Most of the time selecting a size of Redco outrigger pads isn’t rocket science: you get pads with the same length x width that came with your equipment. However, when for whatever reason this is not possible, there is some simple math you can do to figure out a safe outrigger pad size*. You first need to know the softest type of ground you may put your pads on. In general, 20-22 PSI (virgin soil) works well. Next, you need to take a look at a decal that should be on your outrigger pad feet. It should say a maximum force that foot could put on the ground.

Finally, you need to know the area of the outrigger pad you want to place your outriggers on. Here are the most common measurements:

18″ x 18′ = 324″

24″ x 24″ =576″

36″ x 36″ = 1296″

42″ x 42″ = 1764″

48″ x 48″ = 2304″

Let us work through one example. Assume the decal on your outrigger foot reads 30,000 pounds as it’s maximum force that could be applied. Let us consider the 24″ x 24″ pads, the math goes like this: 30000 / 576 = 52.08

52.08 is the PSI is the pressure at max load the foot would be putting on the ground through the pad. This is too much force for virgin soil, so we must go larger. We then consider 48″ x 48″ pads:

30000 / 2304 = 13.02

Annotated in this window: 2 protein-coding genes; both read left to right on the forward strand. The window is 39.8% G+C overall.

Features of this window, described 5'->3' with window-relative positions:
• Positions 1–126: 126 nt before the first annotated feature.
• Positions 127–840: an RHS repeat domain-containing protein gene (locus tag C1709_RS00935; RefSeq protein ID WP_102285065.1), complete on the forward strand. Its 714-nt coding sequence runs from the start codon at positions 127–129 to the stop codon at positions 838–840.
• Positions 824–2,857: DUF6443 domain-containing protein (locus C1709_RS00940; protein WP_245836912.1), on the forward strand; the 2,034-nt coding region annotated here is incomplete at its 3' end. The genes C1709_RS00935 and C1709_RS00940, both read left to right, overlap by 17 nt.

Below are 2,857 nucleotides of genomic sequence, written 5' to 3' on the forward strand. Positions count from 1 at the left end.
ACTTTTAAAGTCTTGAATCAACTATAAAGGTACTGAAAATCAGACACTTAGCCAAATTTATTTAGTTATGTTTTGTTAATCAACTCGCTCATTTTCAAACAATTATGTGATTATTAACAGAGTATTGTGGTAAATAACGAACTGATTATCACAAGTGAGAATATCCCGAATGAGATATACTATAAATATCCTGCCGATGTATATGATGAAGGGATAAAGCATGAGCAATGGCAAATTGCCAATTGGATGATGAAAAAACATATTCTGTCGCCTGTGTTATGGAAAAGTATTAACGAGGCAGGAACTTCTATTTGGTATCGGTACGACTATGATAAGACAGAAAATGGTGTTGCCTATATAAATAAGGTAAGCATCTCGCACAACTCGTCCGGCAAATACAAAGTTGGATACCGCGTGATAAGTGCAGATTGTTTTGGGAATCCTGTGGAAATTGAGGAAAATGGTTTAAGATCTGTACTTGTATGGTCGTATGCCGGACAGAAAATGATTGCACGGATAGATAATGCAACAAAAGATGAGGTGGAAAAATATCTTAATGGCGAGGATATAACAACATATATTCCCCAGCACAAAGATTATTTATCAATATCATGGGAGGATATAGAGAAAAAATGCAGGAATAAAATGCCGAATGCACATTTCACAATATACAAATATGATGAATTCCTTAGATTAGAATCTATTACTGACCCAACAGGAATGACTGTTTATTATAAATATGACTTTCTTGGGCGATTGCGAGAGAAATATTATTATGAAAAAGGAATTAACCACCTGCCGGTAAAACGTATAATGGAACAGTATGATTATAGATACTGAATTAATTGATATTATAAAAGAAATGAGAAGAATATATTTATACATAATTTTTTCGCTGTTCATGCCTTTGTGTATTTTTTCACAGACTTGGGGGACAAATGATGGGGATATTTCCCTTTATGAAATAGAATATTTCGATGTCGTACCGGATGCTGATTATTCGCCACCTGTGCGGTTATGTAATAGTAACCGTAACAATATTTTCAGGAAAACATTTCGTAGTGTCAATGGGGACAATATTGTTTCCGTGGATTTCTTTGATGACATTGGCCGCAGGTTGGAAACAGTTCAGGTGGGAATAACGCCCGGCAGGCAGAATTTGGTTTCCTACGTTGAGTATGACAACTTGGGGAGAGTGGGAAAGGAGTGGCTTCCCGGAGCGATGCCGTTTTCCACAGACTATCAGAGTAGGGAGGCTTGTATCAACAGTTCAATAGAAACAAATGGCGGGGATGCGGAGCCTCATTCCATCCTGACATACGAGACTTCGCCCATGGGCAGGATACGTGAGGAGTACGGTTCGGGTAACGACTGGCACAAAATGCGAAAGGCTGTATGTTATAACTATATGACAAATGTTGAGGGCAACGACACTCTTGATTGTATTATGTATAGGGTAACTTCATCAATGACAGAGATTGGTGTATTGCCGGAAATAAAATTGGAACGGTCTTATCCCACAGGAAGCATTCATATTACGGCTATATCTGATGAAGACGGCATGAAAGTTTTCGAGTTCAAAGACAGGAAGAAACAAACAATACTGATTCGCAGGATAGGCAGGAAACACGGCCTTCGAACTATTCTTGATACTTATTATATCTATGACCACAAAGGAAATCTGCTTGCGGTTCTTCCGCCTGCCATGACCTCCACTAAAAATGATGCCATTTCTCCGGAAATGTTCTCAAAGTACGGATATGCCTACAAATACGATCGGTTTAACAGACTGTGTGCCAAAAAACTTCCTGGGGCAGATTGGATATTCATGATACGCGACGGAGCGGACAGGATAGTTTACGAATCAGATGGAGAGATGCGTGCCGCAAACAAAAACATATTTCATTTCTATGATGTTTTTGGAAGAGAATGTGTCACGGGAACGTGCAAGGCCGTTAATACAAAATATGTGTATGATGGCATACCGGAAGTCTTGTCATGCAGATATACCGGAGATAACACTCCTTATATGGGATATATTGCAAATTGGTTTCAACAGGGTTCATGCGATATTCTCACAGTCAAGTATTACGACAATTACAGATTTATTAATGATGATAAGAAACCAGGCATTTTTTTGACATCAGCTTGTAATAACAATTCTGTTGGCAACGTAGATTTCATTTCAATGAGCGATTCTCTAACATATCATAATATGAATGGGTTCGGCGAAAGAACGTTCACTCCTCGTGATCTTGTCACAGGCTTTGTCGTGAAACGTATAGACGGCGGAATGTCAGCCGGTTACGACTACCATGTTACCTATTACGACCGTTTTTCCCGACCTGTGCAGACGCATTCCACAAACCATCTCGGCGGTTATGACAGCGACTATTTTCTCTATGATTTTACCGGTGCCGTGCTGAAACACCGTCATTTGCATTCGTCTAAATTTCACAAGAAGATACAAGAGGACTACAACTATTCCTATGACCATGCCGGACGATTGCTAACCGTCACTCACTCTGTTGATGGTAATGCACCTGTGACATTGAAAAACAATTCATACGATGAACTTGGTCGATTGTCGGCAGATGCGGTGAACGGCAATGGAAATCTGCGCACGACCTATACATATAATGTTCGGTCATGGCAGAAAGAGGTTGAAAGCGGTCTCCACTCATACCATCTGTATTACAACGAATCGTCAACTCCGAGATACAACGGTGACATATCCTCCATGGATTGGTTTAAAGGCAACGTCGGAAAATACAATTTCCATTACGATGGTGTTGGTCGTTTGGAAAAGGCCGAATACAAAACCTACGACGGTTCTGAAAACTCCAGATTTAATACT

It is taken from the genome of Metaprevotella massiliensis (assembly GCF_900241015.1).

Much better! 13.02 is far below the 20-22 PSI we’re looking for and should be a safe amount of load to put on the ground in most situations. And it’s always better to be safe than sorry with a crib.

For a quotation on our Redco Outrigger Pads, please contact us.

*These guidelines come from the October 26th, 2005 “Safety Bulletin” by the American Concrete Pumping Association. Redwood Plastics accepts no liability for use of this information leading to a poor crib or accidents. As always, the operator of equipment has sole discretion on how to create a safe crib.

Anti-Slip Matting And Tiles

Redco anti-slip matting and tiles are a versatile and easy-to-install solution for slippery areas. The tiles are made of tough, wear-resistant plastic and are made of 100% recycled materials. In fact, the system is a “closed loop” wherein recycled tiles are made into the new product. The tiles are not degraded by heat, cold or sun exposure and come in a variety of colors and with or without grit surfacing. The tiles are resistant to most chemicals and fungicide. They are also manufactured with an interlocking system on all four sides to connect with each other or sloped plastic edging which is available to make your tiles into an eyewash station, for example.